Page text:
Many of us have heard about the rolling out of fibre optic cables in South Africa, but few of us understand the tech-centric process, and how it will affect us. It’s also no surprise that South Africa is slightly behind the developed world when it comes to Internet connectivity.
In 2015, the average cost of South Africa’s broadband connectivity (ADSL) per month was 10 times higher than that of the UK, even though the UK’s speed is fives times higher than South Africa’s while reaching more people, according to a survey released by the SA Institute of Race Relations
As we prepare for a faster Internet network, how does Government plan for it to be rolled-out, and how will it affect how much you pay for your Internet connection and your broadband speed?
What exactly is fibre and what are its benefits?
Fibre is not a new technology, and has been around for almost a decade in South Africa. It’s only recently become more visible and available to consumers due to the increase in companies which supply it, as demand for faster Internet increases.
According to MWEB, fibre works through “fibre optic cables that use light impulses to carry data instead of the electrical impulses transmitted on traditional ADSL copper cables. The light bounces along thin glass fibre tubes at the speed of light, which makes it very, very fast”. So, apart from being an extremely fast form of Internet, how will fibre benefit the South African consumer?
Compared to our current copper cables, fibre is exceptionally reliable; it is not affected by weather conditions such as rain or extremely high temperatures, and it can handle 1,000 times more information than copper lines. As these cables are not worth anything in illegal sales, the threat of theft and financial damage is also massively reduced.
This is good news for both businesses and households, as it is financially more sound and convenient. For the average South African consumer, the days of loading and buffering are promised to be an issue of the past!
Current state of Internet connectivity in South Africa
Although Government plans to have fibre cables in place throughout South Africa by 2020, the current state of Internet accessibility is worrying for these future plans. The majority of homes with Internet access are currently on ADSL lines, also known as an “asymmetric digital subscriber line” which can be purchased with different speeds to suit the consumer.
These speeds vary between 1 Mbps to 40 Mbps, which in layman’s terms is the difference between downloading a two-hour movie in between 44 minutes to an hour on a 1 Mbps line, and two to three minutes on a 40 Mbps line. But for businesses and for those who work from home, an even faster speed is needed these days, which is what fibre optic cables can offer. These cables have line speeds of up to 100 Mbps.
Although ADSL is what the majority of people are using in their homes, only 10% of households have Internet access at home, according to the latest General Household Survey by Statistics South Africa in 2014. This can largely be attributed to the costs involved.
A basic line with Telkom costs R157 per month, once off charges like the installation of your router and ADSL line costs roughly R600, while a further once off charge of R1 200 – R1 500 will be charged to install a wireless router so that all household members can use the connection on different devices.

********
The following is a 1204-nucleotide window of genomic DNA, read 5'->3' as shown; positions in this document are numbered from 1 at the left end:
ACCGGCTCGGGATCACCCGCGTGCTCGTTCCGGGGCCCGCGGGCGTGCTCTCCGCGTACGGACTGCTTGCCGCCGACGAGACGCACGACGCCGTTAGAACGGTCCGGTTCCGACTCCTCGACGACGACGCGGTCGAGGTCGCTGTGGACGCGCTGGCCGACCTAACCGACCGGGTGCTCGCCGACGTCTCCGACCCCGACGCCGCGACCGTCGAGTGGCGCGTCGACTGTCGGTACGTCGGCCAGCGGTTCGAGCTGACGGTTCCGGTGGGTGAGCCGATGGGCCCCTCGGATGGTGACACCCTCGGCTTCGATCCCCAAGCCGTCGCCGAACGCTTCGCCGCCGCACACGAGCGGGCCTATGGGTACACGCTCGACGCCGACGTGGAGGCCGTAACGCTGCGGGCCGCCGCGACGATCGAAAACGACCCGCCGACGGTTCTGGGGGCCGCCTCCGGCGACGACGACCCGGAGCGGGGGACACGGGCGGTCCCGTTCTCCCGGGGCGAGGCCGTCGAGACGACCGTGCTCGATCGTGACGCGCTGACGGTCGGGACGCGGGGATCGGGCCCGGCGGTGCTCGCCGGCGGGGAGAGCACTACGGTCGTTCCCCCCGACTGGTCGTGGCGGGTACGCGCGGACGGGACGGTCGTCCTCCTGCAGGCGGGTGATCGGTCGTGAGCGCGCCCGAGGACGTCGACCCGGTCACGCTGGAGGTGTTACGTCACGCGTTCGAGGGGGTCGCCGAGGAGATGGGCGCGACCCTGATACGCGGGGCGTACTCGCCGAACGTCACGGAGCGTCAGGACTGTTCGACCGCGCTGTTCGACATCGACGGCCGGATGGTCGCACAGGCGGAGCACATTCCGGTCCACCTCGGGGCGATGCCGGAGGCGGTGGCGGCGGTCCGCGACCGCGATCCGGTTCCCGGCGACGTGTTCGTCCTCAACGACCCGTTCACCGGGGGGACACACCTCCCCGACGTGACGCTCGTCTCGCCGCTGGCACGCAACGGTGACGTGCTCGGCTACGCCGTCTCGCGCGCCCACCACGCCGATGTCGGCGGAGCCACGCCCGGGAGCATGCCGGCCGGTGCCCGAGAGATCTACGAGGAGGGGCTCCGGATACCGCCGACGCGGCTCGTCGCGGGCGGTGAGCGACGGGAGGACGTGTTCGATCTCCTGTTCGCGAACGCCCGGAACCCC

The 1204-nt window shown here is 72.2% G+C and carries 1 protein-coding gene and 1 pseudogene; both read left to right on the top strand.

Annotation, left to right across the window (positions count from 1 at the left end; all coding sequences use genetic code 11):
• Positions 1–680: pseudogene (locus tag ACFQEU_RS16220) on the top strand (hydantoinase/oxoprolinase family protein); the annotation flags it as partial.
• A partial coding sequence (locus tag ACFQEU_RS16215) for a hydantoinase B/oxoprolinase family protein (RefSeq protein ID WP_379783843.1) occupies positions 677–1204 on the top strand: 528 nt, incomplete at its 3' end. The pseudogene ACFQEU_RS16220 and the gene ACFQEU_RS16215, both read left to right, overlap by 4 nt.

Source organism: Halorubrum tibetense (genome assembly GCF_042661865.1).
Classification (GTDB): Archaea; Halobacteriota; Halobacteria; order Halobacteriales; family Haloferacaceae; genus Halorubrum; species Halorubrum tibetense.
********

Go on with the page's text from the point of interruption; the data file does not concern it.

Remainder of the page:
Once all the necessary installations have been done the final cost of your Internet package can cost anything between R340 and R3 000 per month, depending on what option you choose.
Government announced its national broadband policy in December 2014, known as South Africa Connect. This policy has the goal of providing Internet to the homes of all citizens by 2030.
Government has admitted that this task is an incredibly large scale challenge, as it involves relaying all existing copper cables with the fibre alternatives. According to IOL, the delivery of broadband has been slow and its costs are still quite high. This has made mobile broadband far more attractive to consumers than having a fixed line.
While Government has good intentions, the roll-out of fibre will be an incredibly slow and expensive process. According to Finance24, if the country were to replace all of its 5 million copper cables with fibre optics, the cost is expected to come to roughly R60 billion.
This cost would be incurred by the likes of Telkom, Vodacom, MTN and Neotel who would most likely hike their monthly costs to the consumer to recover this cost. Those to receive fibre first, are metropolitan and wealthier suburbs who can afford the service, and once those areas are fitted with fibre, poorer areas will receive fibre as the network grows and becomes more affordable.
Currently, fibre prices range anywhere between R199 and R3495 depending on the speed you choose. Unfortunately, no exact timeline is given for this process.
Only time will tell how well Government’s plans for national fibre broadband will pan out. But for now, it looks like a small section of our population will have access to it. This will be the 7% of areas that can afford good service delivery, while the 93% who are poorly served and do not have the correct infrastructure will be the last to receive a decent Internet connection that does not rely on mobile broadband.
This article can be found at Hippo